Many sites suggest saving money by using second hand boxes. This can backfire. The boxes might be dirty. They might not stack properly. The cardboard might not be thick enough to hold the weight of other boxes on top. Your mover should have an extra supply of boxes and wardrobe boxes (For clothes, so that they hang properly).
Be aware that your mover’s insurance may not cover items that you have packed yourself.
Every established company should have boxes. The only difference should be in whether you pick them up or whether they will deliver.
8) What kinds of payments do they accept?
Straightforward question. If your movers only accept cash with no receipt, this could be a warning sign.
It is not hard to source an online merchant. The greater difficulty is to register your company and leave a paper trail.
Make sure you either get a receipt, or that you can use a method of payment that provides you with proof of your move. You never know, you may be able to apply the expense towards your tax deductions.
9) What is the process for settling claims?
This should be outlined in the Bill of Lading. Nonetheless, it is important to ask.
Many unfortunate customers have learned after the fact that problems with movers are generally civil. You might feel your movers are intimidating and reckless. You might feel that their handling of your property is negligible. It also means that the police are not likely to intervene.
Establishing terms of service and claims with your mover over the phone may not be binding either. Nonetheless, it is important to have some form of correspondence whether by phone or preferably in writing through e-mails.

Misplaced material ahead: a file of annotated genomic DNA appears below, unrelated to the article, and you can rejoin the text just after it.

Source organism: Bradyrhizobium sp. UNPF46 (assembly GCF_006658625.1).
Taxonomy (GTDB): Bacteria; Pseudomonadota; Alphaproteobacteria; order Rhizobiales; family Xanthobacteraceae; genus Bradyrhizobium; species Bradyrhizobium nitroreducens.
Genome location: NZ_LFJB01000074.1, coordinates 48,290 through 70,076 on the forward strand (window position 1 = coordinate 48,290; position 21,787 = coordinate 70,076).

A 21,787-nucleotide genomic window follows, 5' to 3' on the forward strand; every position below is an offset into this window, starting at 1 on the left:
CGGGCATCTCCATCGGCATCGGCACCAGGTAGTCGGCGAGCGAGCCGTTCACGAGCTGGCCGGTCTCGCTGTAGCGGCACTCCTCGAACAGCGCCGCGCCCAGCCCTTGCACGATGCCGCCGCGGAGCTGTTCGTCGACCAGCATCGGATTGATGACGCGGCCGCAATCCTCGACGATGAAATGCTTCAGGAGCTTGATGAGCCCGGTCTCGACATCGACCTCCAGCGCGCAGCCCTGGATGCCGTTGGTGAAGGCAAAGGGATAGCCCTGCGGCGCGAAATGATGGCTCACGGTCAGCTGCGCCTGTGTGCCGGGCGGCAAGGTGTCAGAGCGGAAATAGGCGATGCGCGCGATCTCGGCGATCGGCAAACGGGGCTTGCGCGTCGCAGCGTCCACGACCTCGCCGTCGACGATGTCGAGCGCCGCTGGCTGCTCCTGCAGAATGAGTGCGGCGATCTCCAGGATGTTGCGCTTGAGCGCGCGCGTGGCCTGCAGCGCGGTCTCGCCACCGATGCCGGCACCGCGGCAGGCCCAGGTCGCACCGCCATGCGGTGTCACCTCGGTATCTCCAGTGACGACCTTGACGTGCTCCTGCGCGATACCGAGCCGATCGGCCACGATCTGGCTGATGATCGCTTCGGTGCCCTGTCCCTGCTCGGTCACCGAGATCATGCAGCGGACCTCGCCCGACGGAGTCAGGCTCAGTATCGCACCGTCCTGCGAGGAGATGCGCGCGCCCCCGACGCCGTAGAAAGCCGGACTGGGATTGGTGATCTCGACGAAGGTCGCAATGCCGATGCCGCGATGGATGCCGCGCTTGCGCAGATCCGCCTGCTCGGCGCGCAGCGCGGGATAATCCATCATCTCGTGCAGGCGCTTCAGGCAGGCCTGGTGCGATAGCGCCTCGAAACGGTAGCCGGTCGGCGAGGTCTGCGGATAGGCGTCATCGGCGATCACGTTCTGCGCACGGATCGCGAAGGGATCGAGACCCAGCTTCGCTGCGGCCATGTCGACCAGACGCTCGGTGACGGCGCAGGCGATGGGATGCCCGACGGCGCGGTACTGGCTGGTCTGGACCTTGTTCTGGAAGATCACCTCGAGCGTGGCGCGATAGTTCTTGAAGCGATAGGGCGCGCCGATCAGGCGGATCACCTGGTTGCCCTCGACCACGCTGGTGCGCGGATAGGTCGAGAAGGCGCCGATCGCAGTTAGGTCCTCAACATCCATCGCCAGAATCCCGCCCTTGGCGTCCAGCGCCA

It is good to establish who you will communicate with – is there someone who deals with customer service & claims? Is it an operations manager? Owner? Accountant?
Corresponding with the right person will help the process become more personalized, which will lead to a more satisfiable resolve.
10) What can you do about my custom design furniture?
Whether it is a buffet, a credenza or a sideboard, your mover should know the difference. It doesn’t matter whether it’s from Ikea or not. It probably has a name, Your professional mover will know. Your amateur mover might try to figure out, using some unusual name, based on your description.
Moving furniture and items requires specialized knowledge. This is often a great way to find out if the person you are speaking to on the phone knows what they are talking about.
Most people generally have had at least one good experiences with movers. Plenty of movers are reasonably decent. Still, the risks of hiring a bad mover or asking friends for help can be severe.
Think of moving as a great chance to finally do spring cleaning.
My own personal rule of thumb is: if I won’t use it in the next month and it’s not sentimental and it will cost less than 3 dollars a pound to replace, I donate to charity.